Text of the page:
Credit where it's due: Brian Kenny, the MLB Network's Lord of Stats and resident Hawk Harrelson foil, got some legit #viral #social #media #synergy out of his #KillTheWin campaign. The point of it was that the win is a silly, outdated statistic with no real value, which, yeah.

The immediate impetus for #KillTheWin was that this silly, outdated statistic may compel the Baseball Writers Association of America to make AL wins leader Max Scherzer the AL Cy Young Award winner -- obviously an injustice so grave as to demand that we all tap our strategic reserves of faux rage. Or something. This is depressing.

It's depressing because the problem isn't the statistical measures being used to judge athletes playing a byzantine game of leisure, dreamt up (maybe) by syphilis-crazed Brit fops. Go ahead and #KillTheWin, and watch it do nothing about the pervasive self-imposed idiocy that saturates every debate there is in baseball. The problem with Mr. Kenny's campaign is that he didn't go far enough. When it comes to awards debates, it's time to #KillEverything.

Here's the actual problem. The BBWAA is so hilariously, transcendently bad at a major section of its job description that it makes Congress look like a bastion of public trust and goodwill -- and there isn't a sabermetric solution for that. We're pretty well beyond salvation when the Marty Nobles of the world disqualify everyone but Jack freakin' Morris, based on nothing but hearsay and hairy backs. The greater reality is that the great sabermetrics debate is dead and buried. Save for a few flat-Earth types, even the most old-school of old-schoolers at least have to acknowledge the legitimacy of sabermetrics -- even as they anxiety-puke when confronted with the illegitimacy of their own standards while still refusing to give them up.

This is the same group responsible for informally banning a generation of players from the Baseball Hall of Fame for reasons too stupid to belabor, which mostly boil down to ignoring baseball's long, proud and very rad history of cheating. There is no reason under the sun to invest any measure of legitimacy in their collective decision-making when it comes to who wins what award and which plaque.

This is what happens when a few outliers can bomb the system without consequence. The best you can do is point out those individual BBWAA members who are not contributing to the cluster of concern trolling -- of which there are still too few to get any number of Hall-of-Fame-caliber players into the Hall of Fame. An institution's worth is not fixed, and whatever worth the BBWAA had does not function as a line of credit against its present state.

Besides, who cares about any of this? We're talking about the BBWAA, an organization with only as much impact on our lives as we allow it to have.

Here's one weird trick for not getting sucked into this alternate reality where a bunch of people you don't know or care about have an impact on your enjoyment of a silly kid's game: Stop caring. Awards like the MVP and Cy Young will never go away, but there are any number of things you, Baseball Fan, do not care about, no matter how eternal they may be. Typically, you, Baseball Fan, care about your team and your players and watching some good baseball with some good friends and maybe having yourself a few brews along the way, it's been a long week. Keep doing that. The alternative is to sit there and seriously consider all the dumb award votes and even dumber Hall of Fame votes, and oh, dear God, why are we doing this to ourselves?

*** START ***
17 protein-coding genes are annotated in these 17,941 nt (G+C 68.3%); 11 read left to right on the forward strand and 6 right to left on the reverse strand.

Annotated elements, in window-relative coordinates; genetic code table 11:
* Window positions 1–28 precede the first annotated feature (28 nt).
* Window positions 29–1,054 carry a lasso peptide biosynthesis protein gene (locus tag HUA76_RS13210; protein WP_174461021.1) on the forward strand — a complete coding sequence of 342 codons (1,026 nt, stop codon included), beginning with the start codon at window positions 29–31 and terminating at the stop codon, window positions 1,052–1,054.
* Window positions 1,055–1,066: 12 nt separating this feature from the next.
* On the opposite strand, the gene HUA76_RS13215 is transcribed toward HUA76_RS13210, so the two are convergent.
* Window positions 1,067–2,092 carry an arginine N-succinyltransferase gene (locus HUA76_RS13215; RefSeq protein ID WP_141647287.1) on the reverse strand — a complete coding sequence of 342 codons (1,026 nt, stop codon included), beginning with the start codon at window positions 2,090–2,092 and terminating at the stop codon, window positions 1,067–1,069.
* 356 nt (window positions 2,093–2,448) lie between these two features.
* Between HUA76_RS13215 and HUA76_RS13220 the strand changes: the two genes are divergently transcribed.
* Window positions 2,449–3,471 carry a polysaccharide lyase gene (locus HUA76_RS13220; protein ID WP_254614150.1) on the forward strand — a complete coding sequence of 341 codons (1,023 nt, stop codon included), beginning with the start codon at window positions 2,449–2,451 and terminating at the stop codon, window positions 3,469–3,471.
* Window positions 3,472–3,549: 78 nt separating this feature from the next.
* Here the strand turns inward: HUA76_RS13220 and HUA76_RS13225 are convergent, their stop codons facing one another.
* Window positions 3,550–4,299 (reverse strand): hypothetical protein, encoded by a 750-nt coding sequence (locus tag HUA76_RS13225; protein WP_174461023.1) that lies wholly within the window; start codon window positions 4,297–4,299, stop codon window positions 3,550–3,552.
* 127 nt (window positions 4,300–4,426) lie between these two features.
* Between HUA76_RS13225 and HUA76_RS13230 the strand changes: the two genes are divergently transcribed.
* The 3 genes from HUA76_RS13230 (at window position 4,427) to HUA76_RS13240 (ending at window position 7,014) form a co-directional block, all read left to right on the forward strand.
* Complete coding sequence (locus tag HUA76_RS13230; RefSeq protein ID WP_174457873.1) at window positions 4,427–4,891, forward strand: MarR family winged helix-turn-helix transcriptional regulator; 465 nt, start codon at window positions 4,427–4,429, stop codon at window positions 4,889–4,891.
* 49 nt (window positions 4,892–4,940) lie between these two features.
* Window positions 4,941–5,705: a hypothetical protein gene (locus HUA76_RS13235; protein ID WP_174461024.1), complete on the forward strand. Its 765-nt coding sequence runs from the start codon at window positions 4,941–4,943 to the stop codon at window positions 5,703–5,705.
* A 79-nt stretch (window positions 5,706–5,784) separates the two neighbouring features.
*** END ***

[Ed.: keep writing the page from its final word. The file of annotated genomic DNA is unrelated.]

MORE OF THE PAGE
Still, temptation abounds. Perhaps the most tempting debate is the now two-season-long AL MVP contest, pitting Mike Trout against Miguel Cabrera. On the one hand, you have Trout, who is the best all-around baseball player there is and maybe the second coming of Mickey Mantle. On the other hand, you have Cabrera, who is the best hitter in the game by any standard and maybe the best fat baseball player since Babe Ruth.

On the magical third hand, however -- the one BBWAA doesn't want you to think about -- there is the pleasant state of not caring about any of these awards, but rather just enjoying two amazing players on their own terms, for however long we may have them to enjoy.

The one really great baseball dude looks like an SEC linebacker who stumbled across a baseball field one day and decided he'd give it a shot! The other really great baseball dude is the platonic ideal of a Venezuelan baseball God, in that he had to publicly swear off arepas! Both of them induce writers to use exclamation points far more often than Elmore Leonard would ever approve of! There is no way that wasting hours screeching about X metric and Y precedent is more satisfying than just watching these two really great baseball dudes be two really great baseball dudes.

This is the best way to be, because there's nothing to be done about the BBWAA. There's no system that could keep its members from trolling the concept of rational decision-making. So just accept it as a minor bit of institutional foolishness, a particularly baroque accent to a pretty damn baroque game. One that cannot draw you into its illogic, but one you can appreciate from a healthy distance on your own terms. In that sense, everything is exactly as it should be.

Or, we could just start tweeting about how it's time not just to #KillTheWin, but to #KillEverything. That works too. Plus, we'd get some pretty legit #social #media #synergy out of it.

Tomas Rios is a freelance NYC-based writer who has covered MMA for The Classical, Deadspin, The Pacific Standard and Slate. You can find him @TheTomasRios.